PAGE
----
The letter between Heinlein and his agent appended at the end of the book suggests that Heinlein had loftier ambitions for this work as a commentary on the psychological consequences of ambitious, career-minded mothers neglecting their children. (What about ambitious, career-minded fathers who neglect their children?) If that is a major theme it is well concealed from the casual reader. The same letter also makes much of Heinlein's objection to changing the ending of the story before initial publication to make it less tragic and more acceptable to the "happy ending" sensibilities of audiences of the early 1960's. (This version of the book incorporates his original ending). But I think the notion that the "happy ending" he wrote compromised the story is overblown. The ultimate fate of "Poddy" changes the final story arc very little. I suspect the real issue was artistic control. No author likes to be pressured to change their work to make it more commercial.
ARE ARE
And Poddy is NO ordinary Girl. Future Starship Captain and Master-Of-Men Podkayne Fries is quite clearly the author of her own destiny, she thinks. And THAT is the point of this "Romp" through the Inner Solar system. The Worlds have been developing, each along it's own course, and naturally there are going to be "growing pains." Just a Poddy faces changes in her own thinking after having her nose rubbed in some rather un-pleasant realities, Diapers, changed plans, people who are NOT what they seem. Ah, if onlly life were as simple as it was SUPPOSED to be.

Strictly speaking this is NOT part of the Jueveniles that were written for Scribners after WWII for the Boy's Market. But Heinlein learned to deal with the adolescent mind so well that trying on the "Voice" of a Girl was clearly too much of a challenge to resist. Both Poddy and her poisionous little Brother "ring true" and I've actually met them in the hear-and-now world.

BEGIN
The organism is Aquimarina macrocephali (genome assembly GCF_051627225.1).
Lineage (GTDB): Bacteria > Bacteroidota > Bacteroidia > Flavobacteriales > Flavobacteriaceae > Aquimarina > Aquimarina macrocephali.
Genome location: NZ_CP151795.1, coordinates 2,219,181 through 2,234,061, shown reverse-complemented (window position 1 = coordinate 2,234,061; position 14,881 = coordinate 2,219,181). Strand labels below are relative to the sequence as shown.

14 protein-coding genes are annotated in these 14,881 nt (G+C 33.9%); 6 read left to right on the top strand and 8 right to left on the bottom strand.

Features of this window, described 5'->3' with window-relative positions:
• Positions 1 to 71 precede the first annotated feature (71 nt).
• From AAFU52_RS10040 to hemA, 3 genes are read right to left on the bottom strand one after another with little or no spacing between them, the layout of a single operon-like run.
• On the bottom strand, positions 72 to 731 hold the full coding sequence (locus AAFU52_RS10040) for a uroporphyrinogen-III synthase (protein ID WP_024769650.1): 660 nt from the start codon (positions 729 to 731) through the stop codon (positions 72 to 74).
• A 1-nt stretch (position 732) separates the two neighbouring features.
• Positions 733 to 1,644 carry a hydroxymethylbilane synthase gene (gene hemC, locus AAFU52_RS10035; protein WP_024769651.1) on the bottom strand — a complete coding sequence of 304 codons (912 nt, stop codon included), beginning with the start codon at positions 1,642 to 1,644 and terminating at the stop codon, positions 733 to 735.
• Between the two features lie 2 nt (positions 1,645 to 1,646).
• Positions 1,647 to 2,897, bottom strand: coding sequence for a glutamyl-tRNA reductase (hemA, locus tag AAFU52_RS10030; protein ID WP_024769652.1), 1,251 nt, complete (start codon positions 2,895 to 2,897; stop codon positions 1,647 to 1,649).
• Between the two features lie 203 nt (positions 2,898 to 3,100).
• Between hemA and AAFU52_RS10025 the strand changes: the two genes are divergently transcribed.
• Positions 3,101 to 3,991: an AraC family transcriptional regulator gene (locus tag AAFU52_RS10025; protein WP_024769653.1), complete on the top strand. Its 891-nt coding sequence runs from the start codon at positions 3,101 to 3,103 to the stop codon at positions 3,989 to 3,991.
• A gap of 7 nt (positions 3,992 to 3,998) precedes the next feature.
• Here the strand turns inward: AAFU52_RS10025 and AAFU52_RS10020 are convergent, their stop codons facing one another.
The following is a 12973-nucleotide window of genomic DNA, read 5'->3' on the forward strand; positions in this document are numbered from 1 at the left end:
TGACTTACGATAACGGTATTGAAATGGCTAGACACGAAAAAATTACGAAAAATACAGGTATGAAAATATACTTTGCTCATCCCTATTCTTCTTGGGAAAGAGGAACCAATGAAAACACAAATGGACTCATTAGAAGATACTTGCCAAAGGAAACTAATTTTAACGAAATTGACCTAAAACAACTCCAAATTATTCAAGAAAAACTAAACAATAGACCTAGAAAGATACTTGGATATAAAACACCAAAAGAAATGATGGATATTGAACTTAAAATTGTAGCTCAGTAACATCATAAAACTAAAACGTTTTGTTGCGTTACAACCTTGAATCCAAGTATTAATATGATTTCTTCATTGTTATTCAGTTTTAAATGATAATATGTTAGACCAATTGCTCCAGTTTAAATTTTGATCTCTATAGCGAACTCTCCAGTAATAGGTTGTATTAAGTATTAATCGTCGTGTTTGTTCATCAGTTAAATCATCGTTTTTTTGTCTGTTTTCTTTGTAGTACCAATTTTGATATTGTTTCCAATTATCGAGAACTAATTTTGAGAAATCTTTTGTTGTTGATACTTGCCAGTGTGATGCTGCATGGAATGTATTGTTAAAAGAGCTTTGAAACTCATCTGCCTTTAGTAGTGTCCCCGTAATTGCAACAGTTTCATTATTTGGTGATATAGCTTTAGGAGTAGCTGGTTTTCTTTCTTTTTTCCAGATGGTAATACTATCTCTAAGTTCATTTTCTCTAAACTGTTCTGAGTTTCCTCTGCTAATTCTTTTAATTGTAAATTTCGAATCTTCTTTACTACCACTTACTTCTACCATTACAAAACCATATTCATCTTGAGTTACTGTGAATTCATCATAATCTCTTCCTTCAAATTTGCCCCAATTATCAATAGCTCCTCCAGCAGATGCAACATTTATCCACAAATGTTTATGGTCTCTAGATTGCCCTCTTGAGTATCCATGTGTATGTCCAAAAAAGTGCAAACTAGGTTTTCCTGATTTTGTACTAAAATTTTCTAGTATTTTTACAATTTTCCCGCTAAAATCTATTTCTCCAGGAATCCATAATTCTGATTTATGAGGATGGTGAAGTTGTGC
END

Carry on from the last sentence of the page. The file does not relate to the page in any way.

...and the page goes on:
kolos kolos
I got the Kindle version. It has the original ending plus Heinlein's reasoning for choosing it. The book is a mixture of 2 stories. The first half can get boring-- an entire chapter on solar flares for example.

I think those who complain about Podkayne's attitude to men should give Podkayne some slack. She is ambitious and has a successful role model in her mother. And she is a teenager, and naturally wants to know how to attract the attentions of the opposite sex. I wonder if some of the grumpy reviewers forget when their hormones were raging.

The writing is typical Heinlein-- if you like it, and I do, you will enjoy it. Why only 3 stars? The 2 stories needed to be better related. The second half was more exciting, but gets cut off too soon.
Moonshaper Moonshaper
This is my least favorite of Heinlein's juveniles (he didn't mean for it to be a juvenile), but it still has lots of interesting science and one of the author's trademark space adventure/coming-of-age plots.

I admired Clark, the amoral genius of a little brother, and I tried to like Podkayne, but she was so manipulative, dumbing herself down in the presence of men and relying on sex appeal to get what she wanted. The first time I read this book, it had the relatively happy ending that was forced on Robert Heinlein by his publisher. This Kindle version of "Podkayne of Mars" ends the way the author meant it to.

"Podkayne of Mars" was published in hardcover in 1963 after it had been serialized in the "Worlds of If" science fiction magazine. All of the author's best juvenile fiction had been published prior to 1960, at least in my opinion. Then Heinlein started his exploration of feminine psychology, beginning with Podkayne and ending with Friday. In between, there were men who morphed into women and seemed to spend most of their time exploring frilly underwear. I was totally embarrassed by those books. I thought Heinlein's most admirable female characters were either totally sexless like PeeWee in "Have Space Suit, Will Travel" or were just getting on with their jobs like the ship's captain in "Starship Troopers."